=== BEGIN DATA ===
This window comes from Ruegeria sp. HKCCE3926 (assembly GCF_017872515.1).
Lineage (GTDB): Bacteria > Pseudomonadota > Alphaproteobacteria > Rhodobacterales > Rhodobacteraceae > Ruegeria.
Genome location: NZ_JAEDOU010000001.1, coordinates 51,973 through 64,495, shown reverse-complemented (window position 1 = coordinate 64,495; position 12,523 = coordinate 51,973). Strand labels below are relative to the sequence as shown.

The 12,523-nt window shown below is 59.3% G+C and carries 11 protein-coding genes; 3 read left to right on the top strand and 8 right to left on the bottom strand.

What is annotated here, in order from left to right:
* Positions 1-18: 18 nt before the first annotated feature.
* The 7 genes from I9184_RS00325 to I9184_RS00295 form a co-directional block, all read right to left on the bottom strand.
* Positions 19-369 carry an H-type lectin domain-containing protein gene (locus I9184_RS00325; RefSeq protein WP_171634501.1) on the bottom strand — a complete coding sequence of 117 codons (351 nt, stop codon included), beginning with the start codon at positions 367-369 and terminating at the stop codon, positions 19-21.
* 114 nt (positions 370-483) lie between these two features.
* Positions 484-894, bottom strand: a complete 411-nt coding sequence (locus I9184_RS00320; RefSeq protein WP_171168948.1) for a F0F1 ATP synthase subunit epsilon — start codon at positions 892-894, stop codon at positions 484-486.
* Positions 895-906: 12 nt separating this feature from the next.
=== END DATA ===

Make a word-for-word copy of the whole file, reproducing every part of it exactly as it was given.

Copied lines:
This window comes from Ruegeria sp. HKCCE3926 (assembly GCF_017872515.1).
Lineage (GTDB): Bacteria > Pseudomonadota > Alphaproteobacteria > Rhodobacterales > Rhodobacteraceae > Ruegeria.
Genome location: NZ_JAEDOU010000001.1, coordinates 51,973 through 64,495, shown reverse-complemented (window position 1 = coordinate 64,495; position 12,523 = coordinate 51,973). Strand labels below are relative to the sequence as shown.

The 12,523-nt window shown below is 59.3% G+C and carries 11 protein-coding genes; 3 read left to right on the top strand and 8 right to left on the bottom strand.

What is annotated here, in order from left to right:
* Positions 1-18: 18 nt before the first annotated feature.
* The 7 genes from I9184_RS00325 to I9184_RS00295 form a co-directional block, all read right to left on the bottom strand.
* Positions 19-369 carry an H-type lectin domain-containing protein gene (locus I9184_RS00325; RefSeq protein WP_171634501.1) on the bottom strand — a complete coding sequence of 117 codons (351 nt, stop codon included), beginning with the start codon at positions 367-369 and terminating at the stop codon, positions 19-21.
* 114 nt (positions 370-483) lie between these two features.
* Positions 484-894, bottom strand: a complete 411-nt coding sequence (locus I9184_RS00320; RefSeq protein WP_171168948.1) for a F0F1 ATP synthase subunit epsilon — start codon at positions 892-894, stop codon at positions 484-486.
* Positions 895-906: 12 nt separating this feature from the next.